Do you think that Jesus wept when he ventured off to that “desolate place” written of in Mark 1:35? Do you think he wandered away from Peter’s family’s home determined to find some space; some margin; some quiet spot where he could just sit and stare and summon his Father? The crowds hovered around him like a morning fog over a green pasture; their needs so deep, so complex, so understandably demanding. The newly formed band of brothers known as the disciples looked to him like puppies eyeing their generous master, waiting with great expectation for whatever unique and captivating thing he might do next. And all of this went on through the day and then through the night: long hours for the Lord; pressurized hours; wearisome hours. And so, quietly, after the last vestiges of lamp-light had burned out, and his tired hosts had fallen asleep, he slipped out toward some desolate spot, some corner full of shadows, some imaginary bench in the park of solitude, where, with his Father, he could find rest.
I have found such a bench. It is located a meandering bicycle ride from my home, tucked away in one of our community’s many beautiful parks, hidden amidst some trees and off the well-worn pathways, with a view that draws me Heavenward, presuming sobbing eyes can see it. It’s my “desolate place,” that spot to which I flee, where I just sit and stare and summon my Father. And, no, I cannot begin to fathom the measureless hidden weights that roll around in the soul of Master Jesus. But as a dad I can imagine slices of such weights; as a ministry leader I can appreciate portions, for when I am on my knees crying out for my children I feel the hurt of too little time and so much for which to pray. And when the sermon is done I want to run and hide, into the shadows where no one is listening anymore or looking anymore or expecting anymore. And when a given conversation is completed I want to weep, for too many conversations are about hearts that are heavy and broken. And when the meeting is done I want to listen, and do so quietly, to ensure that in the midst of the cacophony of sound around a table I heard the voice of Jehovah.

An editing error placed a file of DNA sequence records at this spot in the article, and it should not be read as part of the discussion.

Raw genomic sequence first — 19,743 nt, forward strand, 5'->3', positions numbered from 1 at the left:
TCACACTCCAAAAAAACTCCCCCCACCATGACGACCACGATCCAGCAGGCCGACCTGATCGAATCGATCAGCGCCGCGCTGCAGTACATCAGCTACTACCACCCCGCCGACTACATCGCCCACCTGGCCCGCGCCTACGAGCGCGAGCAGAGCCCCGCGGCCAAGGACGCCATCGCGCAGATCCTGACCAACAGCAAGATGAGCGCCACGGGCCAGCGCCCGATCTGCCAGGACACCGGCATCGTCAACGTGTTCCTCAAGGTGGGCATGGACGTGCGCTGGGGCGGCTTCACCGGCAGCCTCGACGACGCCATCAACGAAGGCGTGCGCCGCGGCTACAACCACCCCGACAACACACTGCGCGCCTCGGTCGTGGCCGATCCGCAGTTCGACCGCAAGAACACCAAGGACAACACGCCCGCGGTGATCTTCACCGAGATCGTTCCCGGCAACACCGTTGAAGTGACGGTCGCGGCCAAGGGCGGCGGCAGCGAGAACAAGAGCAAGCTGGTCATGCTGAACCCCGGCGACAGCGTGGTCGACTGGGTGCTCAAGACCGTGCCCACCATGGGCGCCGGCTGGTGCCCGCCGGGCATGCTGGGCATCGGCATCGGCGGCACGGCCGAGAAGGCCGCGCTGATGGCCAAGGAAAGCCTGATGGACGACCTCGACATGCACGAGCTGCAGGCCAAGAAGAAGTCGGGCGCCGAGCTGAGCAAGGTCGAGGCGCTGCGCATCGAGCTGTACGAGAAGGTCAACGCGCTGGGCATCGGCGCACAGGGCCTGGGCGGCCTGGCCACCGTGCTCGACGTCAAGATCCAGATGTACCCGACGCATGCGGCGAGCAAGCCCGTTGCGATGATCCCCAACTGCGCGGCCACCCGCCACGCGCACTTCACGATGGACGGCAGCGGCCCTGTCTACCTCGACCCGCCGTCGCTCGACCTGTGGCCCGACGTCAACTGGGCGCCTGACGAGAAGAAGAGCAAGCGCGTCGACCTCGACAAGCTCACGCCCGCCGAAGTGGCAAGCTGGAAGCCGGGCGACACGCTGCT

So it is I have found my very real bench in the park of solitude, where, with the Father, I can have respite. Indeed, I was there just a couple of nights ago, swatting mosquitos while wiping sweat from my brow and tears from my eyes. It is in this sacred corner of the Kingdom that I can listen ever so carefully—amidst the sound of the lazily flowing Red River and the distant laughter of children—for the whisper of God as he convicts and convinces and counsels me regarding whatever it is that makes my soul heavy.
Is there a bench to be found for you in the park of solitude? And are you pulling off the well-worn pathways to sit there a spell, where you can let it all out before the Father who sits quietly with you, taking it all in, and granting peace in return?